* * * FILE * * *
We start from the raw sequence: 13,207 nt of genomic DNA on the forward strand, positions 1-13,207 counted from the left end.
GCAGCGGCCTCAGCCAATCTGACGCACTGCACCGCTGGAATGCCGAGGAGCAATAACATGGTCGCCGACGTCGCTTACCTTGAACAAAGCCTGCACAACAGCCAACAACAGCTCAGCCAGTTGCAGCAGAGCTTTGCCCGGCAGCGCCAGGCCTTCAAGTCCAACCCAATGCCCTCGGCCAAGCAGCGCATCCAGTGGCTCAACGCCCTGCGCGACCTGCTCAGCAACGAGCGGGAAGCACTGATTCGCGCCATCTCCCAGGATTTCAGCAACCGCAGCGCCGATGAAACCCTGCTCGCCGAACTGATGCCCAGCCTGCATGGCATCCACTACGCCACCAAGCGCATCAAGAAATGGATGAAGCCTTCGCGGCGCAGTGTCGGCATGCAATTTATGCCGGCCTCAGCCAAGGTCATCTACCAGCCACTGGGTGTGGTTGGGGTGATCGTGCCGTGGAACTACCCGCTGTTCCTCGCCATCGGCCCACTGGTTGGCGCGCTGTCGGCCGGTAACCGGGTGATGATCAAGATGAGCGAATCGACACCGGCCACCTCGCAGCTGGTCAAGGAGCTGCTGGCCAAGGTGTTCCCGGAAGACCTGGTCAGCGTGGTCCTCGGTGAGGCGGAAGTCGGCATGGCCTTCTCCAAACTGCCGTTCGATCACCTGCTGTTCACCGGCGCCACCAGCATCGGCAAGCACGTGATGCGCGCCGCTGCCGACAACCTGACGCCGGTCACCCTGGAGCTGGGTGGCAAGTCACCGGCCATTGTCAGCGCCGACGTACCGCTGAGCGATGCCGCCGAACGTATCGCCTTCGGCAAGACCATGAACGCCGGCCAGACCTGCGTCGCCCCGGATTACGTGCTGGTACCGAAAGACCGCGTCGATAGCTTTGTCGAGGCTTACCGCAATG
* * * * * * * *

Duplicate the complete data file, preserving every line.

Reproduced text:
We start from the raw sequence: 13,207 nt of genomic DNA on the forward strand, positions 1-13,207 counted from the left end.
GCAGCGGCCTCAGCCAATCTGACGCACTGCACCGCTGGAATGCCGAGGAGCAATAACATGGTCGCCGACGTCGCTTACCTTGAACAAAGCCTGCACAACAGCCAACAACAGCTCAGCCAGTTGCAGCAGAGCTTTGCCCGGCAGCGCCAGGCCTTCAAGTCCAACCCAATGCCCTCGGCCAAGCAGCGCATCCAGTGGCTCAACGCCCTGCGCGACCTGCTCAGCAACGAGCGGGAAGCACTGATTCGCGCCATCTCCCAGGATTTCAGCAACCGCAGCGCCGATGAAACCCTGCTCGCCGAACTGATGCCCAGCCTGCATGGCATCCACTACGCCACCAAGCGCATCAAGAAATGGATGAAGCCTTCGCGGCGCAGTGTCGGCATGCAATTTATGCCGGCCTCAGCCAAGGTCATCTACCAGCCACTGGGTGTGGTTGGGGTGATCGTGCCGTGGAACTACCCGCTGTTCCTCGCCATCGGCCCACTGGTTGGCGCGCTGTCGGCCGGTAACCGGGTGATGATCAAGATGAGCGAATCGACACCGGCCACCTCGCAGCTGGTCAAGGAGCTGCTGGCCAAGGTGTTCCCGGAAGACCTGGTCAGCGTGGTCCTCGGTGAGGCGGAAGTCGGCATGGCCTTCTCCAAACTGCCGTTCGATCACCTGCTGTTCACCGGCGCCACCAGCATCGGCAAGCACGTGATGCGCGCCGCTGCCGACAACCTGACGCCGGTCACCCTGGAGCTGGGTGGCAAGTCACCGGCCATTGTCAGCGCCGACGTACCGCTGAGCGATGCCGCCGAACGTATCGCCTTCGGCAAGACCATGAACGCCGGCCAGACCTGCGTCGCCCCGGATTACGTGCTGGTACCGAAAGACCGCGTCGATAGCTTTGTCGAGGCTTACCGCAATG